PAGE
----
• Rayne says:

      What bmaz said. No advocacy of violence here, especially since none of the charges so far merit anything more than incarceration and fines.

      • timbo says:

        And impeachment charges from the House bringing convictions by the Senate for Trump and other government officials. It’s still not too late, even at this late hour. Or so I’d like to believe anyways.

  7. Tom R. says:

    Brady Knowlton stands indicted on ten counts, including 18 USC §1512 “obstructing an official proceeding”. Ignoring the silly issue of “harm”, there remains the question of how to distinguish this case from (say) the rowdy Kavanaugh hearings.

    Let me counter that question with another question: Why is he not charged with 52 USC §20511 “depriving or defrauding the residents of a State of a fair and impartially conducted election process”? Reportedly he’s on tape announcing his intent to overturn the election. That pretty clearly sets this particular case apart from the Kavanaugh hearings. His lawyer seems to be begging for a superseding indictment. That would give the government some cheap insurance in case an appeals court finds fault with the “obstructing” statute.

    Also what about Jeffrey Clark and his co-conspirators? At what point do they need to worry about 52 USC §20511?

  8. pdaly says:

    Here’s an addition to the 2:13 pm moment in the 1/6/21 timeline when VP Pence was moved to the first hiding place near the Senate Chamber.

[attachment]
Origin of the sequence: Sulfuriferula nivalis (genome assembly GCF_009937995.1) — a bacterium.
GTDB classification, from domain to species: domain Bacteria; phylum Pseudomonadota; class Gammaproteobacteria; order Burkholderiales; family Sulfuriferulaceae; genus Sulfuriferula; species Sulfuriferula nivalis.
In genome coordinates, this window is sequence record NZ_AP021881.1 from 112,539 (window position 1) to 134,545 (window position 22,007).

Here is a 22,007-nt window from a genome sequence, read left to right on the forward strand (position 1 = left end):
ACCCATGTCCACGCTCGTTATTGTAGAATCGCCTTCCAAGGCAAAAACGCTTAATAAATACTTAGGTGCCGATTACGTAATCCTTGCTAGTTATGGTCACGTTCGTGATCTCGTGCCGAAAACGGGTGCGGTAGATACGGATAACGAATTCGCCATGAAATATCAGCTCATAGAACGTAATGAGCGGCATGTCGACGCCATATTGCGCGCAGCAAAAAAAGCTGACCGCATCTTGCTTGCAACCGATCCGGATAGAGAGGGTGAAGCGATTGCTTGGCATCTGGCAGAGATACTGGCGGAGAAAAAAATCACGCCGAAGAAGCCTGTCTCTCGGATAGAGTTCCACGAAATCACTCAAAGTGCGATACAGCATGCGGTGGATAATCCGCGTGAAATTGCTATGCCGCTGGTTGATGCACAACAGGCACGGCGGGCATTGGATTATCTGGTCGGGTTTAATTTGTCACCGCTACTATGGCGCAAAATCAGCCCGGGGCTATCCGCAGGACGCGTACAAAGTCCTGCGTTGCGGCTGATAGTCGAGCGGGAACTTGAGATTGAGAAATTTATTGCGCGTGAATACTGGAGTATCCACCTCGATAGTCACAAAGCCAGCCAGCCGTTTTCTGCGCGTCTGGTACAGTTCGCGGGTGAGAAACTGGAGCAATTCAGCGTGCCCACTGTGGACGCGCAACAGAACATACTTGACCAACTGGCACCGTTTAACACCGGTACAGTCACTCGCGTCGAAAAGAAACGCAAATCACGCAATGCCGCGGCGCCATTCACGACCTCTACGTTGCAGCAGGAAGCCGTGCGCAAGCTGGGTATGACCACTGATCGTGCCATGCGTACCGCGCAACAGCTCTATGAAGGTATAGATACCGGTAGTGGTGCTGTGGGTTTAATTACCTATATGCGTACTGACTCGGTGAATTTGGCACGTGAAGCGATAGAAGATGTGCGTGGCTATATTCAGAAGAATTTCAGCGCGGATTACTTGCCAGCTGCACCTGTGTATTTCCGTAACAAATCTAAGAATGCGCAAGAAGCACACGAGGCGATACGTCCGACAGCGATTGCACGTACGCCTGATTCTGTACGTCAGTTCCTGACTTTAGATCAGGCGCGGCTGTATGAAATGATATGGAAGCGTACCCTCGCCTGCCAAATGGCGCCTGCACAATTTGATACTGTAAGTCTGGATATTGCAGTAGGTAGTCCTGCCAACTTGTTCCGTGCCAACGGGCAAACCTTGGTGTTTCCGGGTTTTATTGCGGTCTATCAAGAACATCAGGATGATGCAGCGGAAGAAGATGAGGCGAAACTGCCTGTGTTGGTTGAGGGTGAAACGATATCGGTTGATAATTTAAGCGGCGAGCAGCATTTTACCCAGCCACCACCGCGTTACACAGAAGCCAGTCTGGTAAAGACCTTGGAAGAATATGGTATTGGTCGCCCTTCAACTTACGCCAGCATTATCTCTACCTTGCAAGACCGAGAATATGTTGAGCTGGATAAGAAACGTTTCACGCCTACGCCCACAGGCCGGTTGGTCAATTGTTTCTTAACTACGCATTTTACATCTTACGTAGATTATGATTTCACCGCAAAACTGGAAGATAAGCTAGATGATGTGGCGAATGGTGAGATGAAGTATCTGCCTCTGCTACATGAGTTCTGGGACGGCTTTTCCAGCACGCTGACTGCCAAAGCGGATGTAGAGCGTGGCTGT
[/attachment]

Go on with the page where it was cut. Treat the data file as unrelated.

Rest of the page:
At or around 2:13 pm
    “The Senate immediately went into recess. The C-SPAN feed providing live footage of the proceedings was shut off.”

    It’s from Carol Leonnig & Philip Rucker’s book about Trump “I Alone Can Fix It” as excerpted by them in their July 2021 article in The Washington Post.

    Here’s the moment when Trump inquired about Pence (I assume, even here, that Trump was not having a momentary interest in anyone else but himself):

    “The Pences then made their way to a secure underground area to wait out the riot.

    Back at the White House [the time is not stated but the story implies it is after the Pences were moved to a new secure location in the Capitol], Kellogg was worried about Pence’s safety and went to find Trump.

    “Is Mike okay?” the president asked him.

    “The Secret Service has him under control,” Kellogg told Trump. “Karen is there with the daughter.”

    “Oh?” Trump asked.

    “They’re going to stay there until this thing gets sorted out,” Kellogg said.

    Trump said nothing more. He didn’t express any hope that Pence was okay. He didn’t try to call the vice president to check on him. He just stayed in the dining room watching television.”


    • pdaly says:

      This is an odd exchange. Maybe Leonnig and Rucker can elaborate.

      Seems to me, if Kellogg is “worried about Pence’s safety,” and “went to Trump” then he’d want to be eliciting information from Trump, not providing, as illustrated here, reassurances to Trump about Pence’s plans in the Capitol.

      Or is this Kellogg telling Trump to ‘call off the hounds, Pence has protection and a plan’?

    • Rayne says:

      “has him under control” is an interesting way to say “has secured the VP’s person and the area around them.” Hmmm.

      • pdaly says:

        Hmm, indeed. I wonder if that phrase is a term of art the secret service uses or instead an illuminating phrase on the part of Trump’s group?

  9. pdaly says:

    But then didn’t Trump already know this having just spoken by phone with Tuberville?

    BTW, Tuberville’s description of his call with Trump takes on a different meaning if you wonder whether Tuberville is first ANSWERING a question by Trump followed by an excuse to end the call.

    “Mr. President, they’ve taken the vice president out. They want me to get off the phone, I gotta go.”